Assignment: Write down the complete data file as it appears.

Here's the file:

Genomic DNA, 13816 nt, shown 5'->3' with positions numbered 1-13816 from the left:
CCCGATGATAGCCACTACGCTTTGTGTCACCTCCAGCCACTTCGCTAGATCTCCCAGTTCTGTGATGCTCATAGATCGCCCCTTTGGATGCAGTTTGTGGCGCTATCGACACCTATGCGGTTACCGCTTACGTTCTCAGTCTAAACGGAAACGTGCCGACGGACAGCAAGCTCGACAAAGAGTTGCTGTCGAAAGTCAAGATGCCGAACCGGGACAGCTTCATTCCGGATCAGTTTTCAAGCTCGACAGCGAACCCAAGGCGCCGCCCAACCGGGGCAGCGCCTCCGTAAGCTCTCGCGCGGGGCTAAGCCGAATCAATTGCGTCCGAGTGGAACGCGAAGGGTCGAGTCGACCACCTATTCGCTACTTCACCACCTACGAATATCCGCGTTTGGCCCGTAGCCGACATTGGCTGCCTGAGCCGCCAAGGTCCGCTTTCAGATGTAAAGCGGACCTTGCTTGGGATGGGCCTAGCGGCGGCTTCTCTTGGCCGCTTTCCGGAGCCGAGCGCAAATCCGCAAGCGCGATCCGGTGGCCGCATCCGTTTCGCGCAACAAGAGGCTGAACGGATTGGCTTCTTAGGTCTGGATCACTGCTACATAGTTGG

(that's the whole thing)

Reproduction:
Genomic DNA, 13816 nt, shown 5'->3' with positions numbered 1-13816 from the left:
CCCGATGATAGCCACTACGCTTTGTGTCACCTCCAGCCACTTCGCTAGATCTCCCAGTTCTGTGATGCTCATAGATCGCCCCTTTGGATGCAGTTTGTGGCGCTATCGACACCTATGCGGTTACCGCTTACGTTCTCAGTCTAAACGGAAACGTGCCGACGGACAGCAAGCTCGACAAAGAGTTGCTGTCGAAAGTCAAGATGCCGAACCGGGACAGCTTCATTCCGGATCAGTTTTCAAGCTCGACAGCGAACCCAAGGCGCCGCCCAACCGGGGCAGCGCCTCCGTAAGCTCTCGCGCGGGGCTAAGCCGAATCAATTGCGTCCGAGTGGAACGCGAAGGGTCGAGTCGACCACCTATTCGCTACTTCACCACCTACGAATATCCGCGTTTGGCCCGTAGCCGACATTGGCTGCCTGAGCCGCCAAGGTCCGCTTTCAGATGTAAAGCGGACCTTGCTTGGGATGGGCCTAGCGGCGGCTTCTCTTGGCCGCTTTCCGGAGCCGAGCGCAAATCCGCAAGCGCGATCCGGTGGCCGCATCCGTTTCGCGCAACAAGAGGCTGAACGGATTGGCTTCTTAGGTCTGGATCACTGCTACATAGTTGG